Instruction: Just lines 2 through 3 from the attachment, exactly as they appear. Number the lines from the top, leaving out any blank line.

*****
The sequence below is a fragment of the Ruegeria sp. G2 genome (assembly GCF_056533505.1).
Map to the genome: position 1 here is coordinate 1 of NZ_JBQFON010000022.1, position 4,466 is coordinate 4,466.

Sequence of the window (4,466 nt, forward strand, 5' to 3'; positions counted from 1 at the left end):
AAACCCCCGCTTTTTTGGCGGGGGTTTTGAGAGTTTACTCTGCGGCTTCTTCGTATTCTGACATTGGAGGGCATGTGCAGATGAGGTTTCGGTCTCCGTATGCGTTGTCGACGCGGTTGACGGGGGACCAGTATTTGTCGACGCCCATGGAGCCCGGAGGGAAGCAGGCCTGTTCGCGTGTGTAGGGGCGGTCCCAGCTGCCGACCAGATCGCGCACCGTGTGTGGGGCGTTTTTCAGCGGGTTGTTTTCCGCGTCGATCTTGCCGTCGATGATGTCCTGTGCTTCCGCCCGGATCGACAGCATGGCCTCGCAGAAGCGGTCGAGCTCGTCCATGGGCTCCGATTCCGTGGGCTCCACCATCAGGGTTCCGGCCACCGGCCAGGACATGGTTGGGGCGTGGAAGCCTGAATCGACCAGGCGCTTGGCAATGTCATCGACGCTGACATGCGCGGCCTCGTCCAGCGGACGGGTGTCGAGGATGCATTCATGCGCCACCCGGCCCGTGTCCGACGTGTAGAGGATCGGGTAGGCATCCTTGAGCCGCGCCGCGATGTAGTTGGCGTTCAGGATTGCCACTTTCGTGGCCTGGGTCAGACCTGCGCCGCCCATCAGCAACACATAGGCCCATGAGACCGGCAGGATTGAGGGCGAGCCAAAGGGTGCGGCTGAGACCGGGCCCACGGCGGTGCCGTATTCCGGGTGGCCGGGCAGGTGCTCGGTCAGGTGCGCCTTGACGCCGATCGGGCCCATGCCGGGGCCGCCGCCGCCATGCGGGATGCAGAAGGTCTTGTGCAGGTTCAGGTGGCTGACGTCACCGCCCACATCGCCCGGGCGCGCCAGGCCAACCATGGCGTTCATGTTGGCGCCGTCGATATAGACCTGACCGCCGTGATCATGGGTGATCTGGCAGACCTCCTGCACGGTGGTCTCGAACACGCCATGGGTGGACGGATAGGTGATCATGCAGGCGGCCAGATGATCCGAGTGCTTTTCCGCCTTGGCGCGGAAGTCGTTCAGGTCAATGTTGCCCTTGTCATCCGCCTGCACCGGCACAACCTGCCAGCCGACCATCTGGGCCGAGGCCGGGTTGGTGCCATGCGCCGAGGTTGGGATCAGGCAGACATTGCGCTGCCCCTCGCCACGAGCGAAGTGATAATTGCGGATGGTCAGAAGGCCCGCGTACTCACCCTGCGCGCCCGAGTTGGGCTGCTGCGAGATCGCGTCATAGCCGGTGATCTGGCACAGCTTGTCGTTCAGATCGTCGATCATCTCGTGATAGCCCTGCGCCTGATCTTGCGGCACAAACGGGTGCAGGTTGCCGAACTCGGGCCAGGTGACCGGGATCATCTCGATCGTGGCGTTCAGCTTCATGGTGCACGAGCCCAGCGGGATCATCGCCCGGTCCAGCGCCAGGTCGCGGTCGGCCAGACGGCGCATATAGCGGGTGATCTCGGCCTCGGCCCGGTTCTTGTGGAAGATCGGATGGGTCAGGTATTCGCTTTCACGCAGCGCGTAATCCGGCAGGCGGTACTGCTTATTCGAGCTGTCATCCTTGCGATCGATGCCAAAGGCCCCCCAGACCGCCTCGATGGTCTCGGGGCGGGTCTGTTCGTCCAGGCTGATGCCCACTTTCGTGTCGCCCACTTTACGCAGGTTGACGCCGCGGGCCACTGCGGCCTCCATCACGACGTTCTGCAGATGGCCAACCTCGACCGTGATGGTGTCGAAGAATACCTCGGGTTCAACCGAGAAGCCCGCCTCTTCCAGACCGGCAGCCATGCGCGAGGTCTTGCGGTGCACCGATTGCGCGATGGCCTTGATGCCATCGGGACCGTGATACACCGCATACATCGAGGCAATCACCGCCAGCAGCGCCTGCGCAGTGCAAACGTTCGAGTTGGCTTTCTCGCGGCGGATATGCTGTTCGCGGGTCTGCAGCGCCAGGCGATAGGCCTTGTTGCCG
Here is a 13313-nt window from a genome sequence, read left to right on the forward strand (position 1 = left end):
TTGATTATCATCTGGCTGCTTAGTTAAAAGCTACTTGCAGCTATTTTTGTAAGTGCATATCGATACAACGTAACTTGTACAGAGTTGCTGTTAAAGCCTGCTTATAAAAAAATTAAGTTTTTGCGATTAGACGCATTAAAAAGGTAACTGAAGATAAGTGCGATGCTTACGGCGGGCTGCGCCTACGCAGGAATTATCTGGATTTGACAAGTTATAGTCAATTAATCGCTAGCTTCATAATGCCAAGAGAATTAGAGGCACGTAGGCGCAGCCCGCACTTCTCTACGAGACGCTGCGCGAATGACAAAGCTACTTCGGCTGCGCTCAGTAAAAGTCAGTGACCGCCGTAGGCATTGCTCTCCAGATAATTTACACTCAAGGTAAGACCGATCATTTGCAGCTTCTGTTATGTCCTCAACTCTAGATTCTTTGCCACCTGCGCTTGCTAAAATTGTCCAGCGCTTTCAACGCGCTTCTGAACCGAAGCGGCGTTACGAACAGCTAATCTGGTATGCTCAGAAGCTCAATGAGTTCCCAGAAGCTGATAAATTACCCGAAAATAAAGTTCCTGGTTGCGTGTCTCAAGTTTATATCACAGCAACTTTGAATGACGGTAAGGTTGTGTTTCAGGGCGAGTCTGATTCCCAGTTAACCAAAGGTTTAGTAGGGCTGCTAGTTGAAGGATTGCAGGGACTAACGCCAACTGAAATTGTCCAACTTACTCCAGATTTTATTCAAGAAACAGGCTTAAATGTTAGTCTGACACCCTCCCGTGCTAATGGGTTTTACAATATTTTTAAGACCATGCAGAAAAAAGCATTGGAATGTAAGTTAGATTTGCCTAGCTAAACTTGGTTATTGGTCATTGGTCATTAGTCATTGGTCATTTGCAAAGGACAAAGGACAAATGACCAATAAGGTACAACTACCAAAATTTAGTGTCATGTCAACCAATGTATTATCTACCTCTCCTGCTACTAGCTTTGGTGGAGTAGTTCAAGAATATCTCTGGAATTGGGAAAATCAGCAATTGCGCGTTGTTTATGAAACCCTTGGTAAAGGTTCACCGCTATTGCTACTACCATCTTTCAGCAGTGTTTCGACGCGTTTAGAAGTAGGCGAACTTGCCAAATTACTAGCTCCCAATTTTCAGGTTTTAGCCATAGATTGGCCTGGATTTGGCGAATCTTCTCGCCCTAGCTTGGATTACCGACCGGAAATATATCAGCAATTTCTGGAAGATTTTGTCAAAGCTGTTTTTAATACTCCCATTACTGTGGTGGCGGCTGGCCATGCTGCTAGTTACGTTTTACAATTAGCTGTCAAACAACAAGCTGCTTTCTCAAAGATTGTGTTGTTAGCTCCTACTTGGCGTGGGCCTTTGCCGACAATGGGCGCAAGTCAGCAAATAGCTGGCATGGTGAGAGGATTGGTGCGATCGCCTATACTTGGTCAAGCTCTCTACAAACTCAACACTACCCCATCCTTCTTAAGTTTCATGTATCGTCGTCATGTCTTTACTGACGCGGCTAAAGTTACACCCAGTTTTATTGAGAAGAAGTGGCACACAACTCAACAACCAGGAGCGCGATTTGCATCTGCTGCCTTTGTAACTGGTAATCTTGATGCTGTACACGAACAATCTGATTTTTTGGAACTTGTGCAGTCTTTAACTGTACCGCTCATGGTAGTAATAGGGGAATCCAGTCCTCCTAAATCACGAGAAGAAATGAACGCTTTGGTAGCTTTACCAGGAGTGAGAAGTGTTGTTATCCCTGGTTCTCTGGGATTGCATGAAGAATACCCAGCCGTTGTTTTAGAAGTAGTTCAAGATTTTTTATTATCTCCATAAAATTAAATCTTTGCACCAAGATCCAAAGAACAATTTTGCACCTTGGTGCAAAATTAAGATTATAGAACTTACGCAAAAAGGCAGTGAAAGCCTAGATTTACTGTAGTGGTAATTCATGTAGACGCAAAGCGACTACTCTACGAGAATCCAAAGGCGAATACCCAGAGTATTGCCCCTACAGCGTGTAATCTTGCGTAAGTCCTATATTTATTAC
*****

Map to the genome: position 1 here is coordinate 1 of NZ_JBQFON010000022.1, position 4,466 is coordinate 4,466.

Sequence of the window (4,466 nt, forward strand, 5' to 3'; positions counted from 1 at the left end):